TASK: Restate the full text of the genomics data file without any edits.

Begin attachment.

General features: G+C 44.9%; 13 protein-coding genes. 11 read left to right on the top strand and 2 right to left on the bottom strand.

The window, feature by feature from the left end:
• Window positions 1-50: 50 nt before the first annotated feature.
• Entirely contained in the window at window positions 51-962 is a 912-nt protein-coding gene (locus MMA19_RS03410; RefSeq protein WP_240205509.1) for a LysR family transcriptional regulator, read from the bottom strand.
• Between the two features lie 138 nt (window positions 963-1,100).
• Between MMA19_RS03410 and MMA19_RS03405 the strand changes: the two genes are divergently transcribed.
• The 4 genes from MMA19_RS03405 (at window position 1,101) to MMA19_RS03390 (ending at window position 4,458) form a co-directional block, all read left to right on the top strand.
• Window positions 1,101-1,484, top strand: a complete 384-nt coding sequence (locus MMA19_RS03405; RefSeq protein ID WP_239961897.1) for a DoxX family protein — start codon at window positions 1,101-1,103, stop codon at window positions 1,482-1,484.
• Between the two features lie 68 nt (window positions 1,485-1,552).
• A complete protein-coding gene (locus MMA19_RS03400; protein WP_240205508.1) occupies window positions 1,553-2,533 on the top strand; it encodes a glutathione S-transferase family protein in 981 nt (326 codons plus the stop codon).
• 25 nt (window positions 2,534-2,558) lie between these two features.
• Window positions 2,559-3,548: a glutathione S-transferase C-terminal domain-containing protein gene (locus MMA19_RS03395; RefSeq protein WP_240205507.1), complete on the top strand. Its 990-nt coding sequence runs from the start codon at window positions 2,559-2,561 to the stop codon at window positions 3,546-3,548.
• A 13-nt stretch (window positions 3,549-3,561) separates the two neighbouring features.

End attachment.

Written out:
General features: G+C 44.9%; 13 protein-coding genes. 11 read left to right on the top strand and 2 right to left on the bottom strand.

The window, feature by feature from the left end:
• Window positions 1-50: 50 nt before the first annotated feature.
• Entirely contained in the window at window positions 51-962 is a 912-nt protein-coding gene (locus MMA19_RS03410; RefSeq protein WP_240205509.1) for a LysR family transcriptional regulator, read from the bottom strand.
• Between the two features lie 138 nt (window positions 963-1,100).
• Between MMA19_RS03410 and MMA19_RS03405 the strand changes: the two genes are divergently transcribed.
• The 4 genes from MMA19_RS03405 (at window position 1,101) to MMA19_RS03390 (ending at window position 4,458) form a co-directional block, all read left to right on the top strand.
• Window positions 1,101-1,484, top strand: a complete 384-nt coding sequence (locus MMA19_RS03405; RefSeq protein ID WP_239961897.1) for a DoxX family protein — start codon at window positions 1,101-1,103, stop codon at window positions 1,482-1,484.
• Between the two features lie 68 nt (window positions 1,485-1,552).
• A complete protein-coding gene (locus MMA19_RS03400; protein WP_240205508.1) occupies window positions 1,553-2,533 on the top strand; it encodes a glutathione S-transferase family protein in 981 nt (326 codons plus the stop codon).
• 25 nt (window positions 2,534-2,558) lie between these two features.
• Window positions 2,559-3,548: a glutathione S-transferase C-terminal domain-containing protein gene (locus MMA19_RS03395; RefSeq protein WP_240205507.1), complete on the top strand. Its 990-nt coding sequence runs from the start codon at window positions 2,559-2,561 to the stop codon at window positions 3,546-3,548.
• A 13-nt stretch (window positions 3,549-3,561) separates the two neighbouring features.